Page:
Advertisement

DOWN THE LINE

Three Days in ...

Cincinnati

If their hitters aren’t going to help, Astros pitchers are on their own in the chase for the wild card, the defending National League champions’ only remaining route to the playoffs.

Roy Oswalt has a sore wrist, Roger Clemens just gave up five runs in six innings to the Cubs and Brad Lidge is out again as closer.

Advertisement

Right-hander Jason Hirsh, by way of Cal Lutheran, La Canada St. Francis High and Toluca Little League, won his first big league game Thursday and gets a crucial start this week against the Reds.

If he sticks in the rotation, Hirsh will have three consecutive starts on the road, at Milwaukee, Cincinnati and Pittsburgh.

The probables: Monday -- Andy Pettitte vs. Bronson Arroyo; Tuesday -- Hirsh or Oswalt vs. Kyle Lohse; Wednesday -- Hirsh or Oswalt vs. Chris Michalak.

*

Advertisement

Donny Rowland, a good baseball man and the Angels’ former director of scouting who drafted or signed Ervin Santana, Howie Kendrick, Joe Saunders, Mike Napoli, Jeff Mathis, Casey Kotchman and Dallas McPherson, was part of the recent purge in Kansas City, where he was senior director of player personnel.

He missed on a few as well, as they all do, and with the Angels had particular trouble with the seventh round.

Not in finding a good player, but in signing him.

In 2000, the Angels took infielder Aaron Hill, who went to Louisiana State instead.

Advertisement

In 2001, they took left-hander Rich Hill, who returned to Michigan.

In 2002, they took outfielder Jeff Leise -- the only one of the three who didn’t pan out somewhere -- and he went back to Nebraska.

So, in the weeks before the 2003 draft, Rowland’s scouts playfully suggested they should handle the seventh round. When it arrived, Rowland turned to his room of cross-checkers and said, “All right, who are we taking?”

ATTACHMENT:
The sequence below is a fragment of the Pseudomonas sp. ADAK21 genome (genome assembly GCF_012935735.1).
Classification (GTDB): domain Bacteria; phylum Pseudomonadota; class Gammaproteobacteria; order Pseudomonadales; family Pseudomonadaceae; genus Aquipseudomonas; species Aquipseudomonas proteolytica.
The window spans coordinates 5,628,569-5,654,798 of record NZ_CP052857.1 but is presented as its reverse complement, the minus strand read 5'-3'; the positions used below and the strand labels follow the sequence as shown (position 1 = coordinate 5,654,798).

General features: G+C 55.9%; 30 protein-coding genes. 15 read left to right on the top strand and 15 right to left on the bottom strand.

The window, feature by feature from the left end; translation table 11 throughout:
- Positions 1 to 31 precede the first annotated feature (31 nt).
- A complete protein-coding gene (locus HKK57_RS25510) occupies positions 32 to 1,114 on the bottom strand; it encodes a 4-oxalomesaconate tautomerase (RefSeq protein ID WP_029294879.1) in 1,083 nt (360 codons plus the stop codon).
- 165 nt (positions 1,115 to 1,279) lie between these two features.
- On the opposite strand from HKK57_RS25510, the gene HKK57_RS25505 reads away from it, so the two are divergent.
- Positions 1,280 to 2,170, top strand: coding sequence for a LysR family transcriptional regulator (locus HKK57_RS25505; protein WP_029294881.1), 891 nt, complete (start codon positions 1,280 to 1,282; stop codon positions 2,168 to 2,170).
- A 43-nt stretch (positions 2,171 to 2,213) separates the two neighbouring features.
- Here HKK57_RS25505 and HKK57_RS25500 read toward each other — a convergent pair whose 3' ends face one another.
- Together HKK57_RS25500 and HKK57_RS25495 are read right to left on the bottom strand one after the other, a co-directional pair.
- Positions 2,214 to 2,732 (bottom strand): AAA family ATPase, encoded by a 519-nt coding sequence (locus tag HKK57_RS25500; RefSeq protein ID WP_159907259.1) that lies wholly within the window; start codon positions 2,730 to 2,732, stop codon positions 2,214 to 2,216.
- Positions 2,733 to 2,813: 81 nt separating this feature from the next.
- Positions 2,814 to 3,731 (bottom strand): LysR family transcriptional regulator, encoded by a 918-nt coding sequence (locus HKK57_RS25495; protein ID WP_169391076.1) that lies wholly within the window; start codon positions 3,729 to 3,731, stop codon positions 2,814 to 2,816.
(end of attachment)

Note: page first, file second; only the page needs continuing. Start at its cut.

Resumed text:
The scouts chose an outfielder from Oklahoma. Reggie Willits signed.

Advertisement

Bats and Pieces

Congratulations to umpire Bruce Froemming, who worked his 5,000th big league game Wednesday in Boston, and along the way, amassed perhaps as many autographed baseballs.

For the first time in the modern era, there might not be a 20-game winner in the majors. There hasn’t been a no-hitter since May 18, 2004, when Randy Johnson stoned the Braves. Pass the greenies.

In a Sports Illustrated poll, major leaguers chose the 10 slowest players. Seven, including Bengie Molina and Mike Piazza, were catchers, a list the Devil Rays were stunned to discover did not include former teammate and current Dodger Toby Hall.

Advertisement

Rocco Baldelli told the St. Petersburg Times, “I’m not going to say for sure that Toby was the slowest, but for him not to be included on the list at all leads me to question the validity of the entire poll. He earned the right to be on that list.”

Wait till they see his first step getting out of L.A.

Incidentally, Molina’s triple Thursday night against the Devil Rays was his first in six years.

If you’re the first-place A’s, is there anything more satisfying than seeing the two teams tied for second rolling around on the infield in Texas?

Advertisement

With the ensuing suspensions, pitching staffs are disrupted, hitters’ routines are damaged, and it is quite likely the American League West title was decided Wednesday night.

One More Thing From ...

Freddy Sanchez

The kid from Burbank, and the only thing left to root for in Pittsburgh, on the final weeks of the NL batting race, to the Pittsburgh Post-Gazette:

Advertisement

“Are you kidding me? Look at these guys. Miguel Cabrera? Unbelievable player. Chipper [Jones], too. [Albert] Pujols. It doesn’t take a genius to figure out that any of those guys can win it with a month and a half left.”

*

-- Tim Brown


Advertisement